An ancient tableau depicting images of boats has been uncovered in a building dating back nearly 4,000 years.
The carvings, which number more than 120, have been re-discovered on the walls of a structure in Abydos, southern Egypt – the same site where the tomb of pharaoh Senwosret III came to light more than 100 years ago.
Associate Professor in Egyptology at the University of Pennsylvania Josef Wegner is leading the team excavating the site. Writing in the International Journal of Nautical Archaeology, Wegner said the remains of an actual boat, buried alongside the tomb, have also been detected.
Carved onto white plaster walls, the intricate images extend for 82ft (25 meters) and include depictions of sails, masts and oars. More rudimentary representations of animals are also present.
Some individuals appear to have been more talented or interested in rendering the fuller details of Egyptian watercraft, while others were content to leave only a token stroke evoking the basic curvature of a boat hull,” Wegner writes.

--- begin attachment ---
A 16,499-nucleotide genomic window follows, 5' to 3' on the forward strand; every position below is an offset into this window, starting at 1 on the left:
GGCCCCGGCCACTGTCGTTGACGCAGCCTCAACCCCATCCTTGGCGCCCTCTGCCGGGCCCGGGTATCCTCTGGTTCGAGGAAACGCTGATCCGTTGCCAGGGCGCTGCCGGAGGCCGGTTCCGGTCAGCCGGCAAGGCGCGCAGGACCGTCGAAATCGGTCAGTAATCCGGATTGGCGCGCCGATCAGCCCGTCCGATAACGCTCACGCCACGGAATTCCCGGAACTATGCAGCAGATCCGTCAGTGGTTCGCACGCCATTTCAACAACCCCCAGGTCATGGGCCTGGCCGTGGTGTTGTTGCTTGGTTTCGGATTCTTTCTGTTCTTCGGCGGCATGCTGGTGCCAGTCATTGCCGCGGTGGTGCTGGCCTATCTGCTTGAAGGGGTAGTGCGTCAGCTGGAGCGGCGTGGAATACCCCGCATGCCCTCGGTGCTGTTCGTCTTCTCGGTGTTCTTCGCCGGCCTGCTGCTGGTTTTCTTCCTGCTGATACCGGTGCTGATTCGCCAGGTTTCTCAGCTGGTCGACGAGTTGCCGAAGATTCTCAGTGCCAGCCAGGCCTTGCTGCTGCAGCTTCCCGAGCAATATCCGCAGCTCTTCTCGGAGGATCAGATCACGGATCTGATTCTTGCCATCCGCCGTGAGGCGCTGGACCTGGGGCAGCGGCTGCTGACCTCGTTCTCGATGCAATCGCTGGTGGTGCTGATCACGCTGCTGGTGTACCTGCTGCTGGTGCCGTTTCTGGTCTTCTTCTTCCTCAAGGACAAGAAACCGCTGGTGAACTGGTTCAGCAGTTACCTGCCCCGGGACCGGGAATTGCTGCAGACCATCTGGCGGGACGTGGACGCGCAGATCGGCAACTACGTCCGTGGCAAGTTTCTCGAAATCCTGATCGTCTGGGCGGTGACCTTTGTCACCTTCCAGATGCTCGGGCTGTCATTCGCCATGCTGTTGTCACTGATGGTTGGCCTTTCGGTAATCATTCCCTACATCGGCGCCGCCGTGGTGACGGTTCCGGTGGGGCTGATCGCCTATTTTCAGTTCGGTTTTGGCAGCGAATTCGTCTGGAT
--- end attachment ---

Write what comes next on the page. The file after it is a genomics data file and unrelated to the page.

This is the first time since 1903 that the carvings have been seen in person. Archaeologist Arthur Weigall spied the images briefly while excavating the tomb of Senwosret III – before its roof caved in.
“The roof was barrel shaped, and some of it was still standing until excavated, when it fell in. Upon the whitewashed walls of the burial chamber a number of drawings of boats had been scratched in later times, some of which are of interest,” said Weigall at the time.
The University of Pennsylvania Museum’s Egyptian department has been excavating at the mortuary complex of Senwosret III – one of the largest royal tombs ever built in ancient Egypt – for over 20 years and has been examining the general Abydos site for more than 30 years.